In this respect, starting from a list of genes that showed recurrent somatic mutations in human myeloproliferative diseases and mastocytosis, we screened a cohort of 75 canine MCTs for hot-spot mutations sites.

No mutations were identified in IDH1 and IDH2 genes in our cohort of MCTs while, in SM, IDH2 mutations occurred for 6.9% of cases [11]. To the best of our knowledge, only one study has been published in dog [29] where no mutations in both these genes were found in canine gliomas. Considering the high percentage of mutations in the human analog tumor (~ 80% in grades II-III) these results were surprising and might suggest a minor role of these genes in the pathogenesis of canine gliomas and MCT.

In SM, two genes involved in spliceosome machinery, SRSF2 and SF3B1, showed a mutation occurrence of 24% and 5.6% respectively [11]. However, no mutations were detected in canine MCT. No data about the relevance of these genes and their mutational status in canine oncology are actually available; therefore, present results, are the first data ever published so far.

On the other hand, more information are available about NRAS and KRAS, in dog cancer. Present results showing the absence of mutations obtained in our MCTs samples are consistent with a number of previously published studies in which RAS mutations have been shown to be extremely rare in the most common types of canine tumor such as mammary tumors, soft-tissue tumors (included MCTs), melanomas and lymphoproliferative disorders [30,31]. In contrast, higher mutational frequencies of RAS genes have been obtained in human lung, pancreatic, gastrointestinal, brain and liver tumor, in acute myelogenous leukemia, in follicular and undifferentiated papillary thyroid tumors [32]. Therefore and likewise to IDH1/2 we might hypothesized that RAS mutations do not play a major role in the pathogenesis of canine MCT and this supposition is in line with previously published data [30].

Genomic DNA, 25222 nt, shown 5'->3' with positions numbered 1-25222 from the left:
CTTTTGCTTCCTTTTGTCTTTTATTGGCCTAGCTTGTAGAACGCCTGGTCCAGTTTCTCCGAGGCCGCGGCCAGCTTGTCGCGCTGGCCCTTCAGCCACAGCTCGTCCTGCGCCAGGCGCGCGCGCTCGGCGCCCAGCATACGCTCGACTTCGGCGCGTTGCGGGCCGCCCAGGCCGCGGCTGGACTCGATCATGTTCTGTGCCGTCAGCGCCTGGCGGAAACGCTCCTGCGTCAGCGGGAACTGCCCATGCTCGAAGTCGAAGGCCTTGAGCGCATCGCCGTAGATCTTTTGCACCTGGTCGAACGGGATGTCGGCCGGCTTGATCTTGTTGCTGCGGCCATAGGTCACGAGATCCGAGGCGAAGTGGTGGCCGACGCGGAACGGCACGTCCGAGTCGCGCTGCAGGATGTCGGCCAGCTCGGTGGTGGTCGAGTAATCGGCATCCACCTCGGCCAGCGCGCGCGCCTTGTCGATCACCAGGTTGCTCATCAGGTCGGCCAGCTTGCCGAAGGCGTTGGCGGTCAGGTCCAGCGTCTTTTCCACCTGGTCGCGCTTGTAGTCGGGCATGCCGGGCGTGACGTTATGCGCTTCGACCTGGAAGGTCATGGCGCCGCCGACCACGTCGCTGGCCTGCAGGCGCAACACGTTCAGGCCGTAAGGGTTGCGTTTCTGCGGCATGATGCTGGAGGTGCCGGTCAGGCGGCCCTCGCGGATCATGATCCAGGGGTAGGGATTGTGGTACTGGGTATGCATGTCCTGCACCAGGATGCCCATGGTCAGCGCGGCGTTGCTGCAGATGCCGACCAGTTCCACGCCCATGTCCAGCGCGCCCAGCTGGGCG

About TET2, the high percentage of mutations found in aggressive form of human mastocytosis (20.8%) was not confirmed in canine MCT (2.7%). Moreover, the typical frame-shift mutations observed in humans and coding for a truncated protein with consequently loss of function, was never observed. These results surprised the authors and, until this moment, represented the first attempt, in veterinary medicine, to investigate the role of TET2 mutations in a canine tumor since no information are available in previous published studies.

Noteworthy, a frequent rearrangement was observed in a glutamine-rich region of TET2 exon 11, resulting in variations of the number of glutamine repetitions (from 8 to 13) among cases. Very little information are actually published in human oncology about a possible relationship between length of polyglutamine regions in some genes and the risk to develop cancer. The number of CAG repetitions in androgen receptor seems to be correlated with the risk of occurrence of prostate cancer; furthermore polymorphisms in glutamine regions of nuclear receptor coactivator 3 (NCOA3 also known as AIB1) seems to play a role in the susceptibility of some type of breast cancer [3335]. The sequencing analysis conducted in a little group of healthy dogs and matched statistically with results of MCT samples did not reveal any significant relationship between number of glutamine repetitions and the risk of MCT development.

In conclusion, this preliminary study aimed to investigate, in canine MCT, the mutational status of genes known to be involved in human myeloproliferative disorders. The study was undertaken in a relatively small cohort of canine samples, and only human analogue hot-spot sites for mutation were took into consideration. Further investigations are needed to better characterize the pathogenic pathways involved in both diseases. Among these ones, to sequence the entire IDH1, IDH2, NRAS, KRAS, SRSF2 and SF3B1 genes and, subsequently, to analyze interesting genes that were excluded from this preliminary study (i. e. Additional Sex Combs Like 1 alias ASXL1, Janus Kinase 2 alias JAK2). Clearly, the advent of deep sequencing methods might be more useful in this sense, giving a more wide observation on genome modifications and allowing the identification of new hot-spot mutation sites in canine genes. This approach will permit to clarify the possible value of canine MCT as a comparative animal model for human SM.

Acknowledgments

Authors would like to thank Prof. Antonio Frangipane di Regalbono and Dott.ssa Cinzia Centelleghe for providing healthy dog blood samples. This work has been presented at the ESVONC Annual Congress 2015 (Krakow, Poland, 28th– 30th May 2015).

Author Contributions

Conceived and designed the experiments: MD PD. Performed the experiments: EZ KH. Analyzed the data: EZ KH. Contributed reagents/materials/analysis tools: MG MD PD. Wrote the paper: EZ MG MD PD. Collected samples: MG MD PD.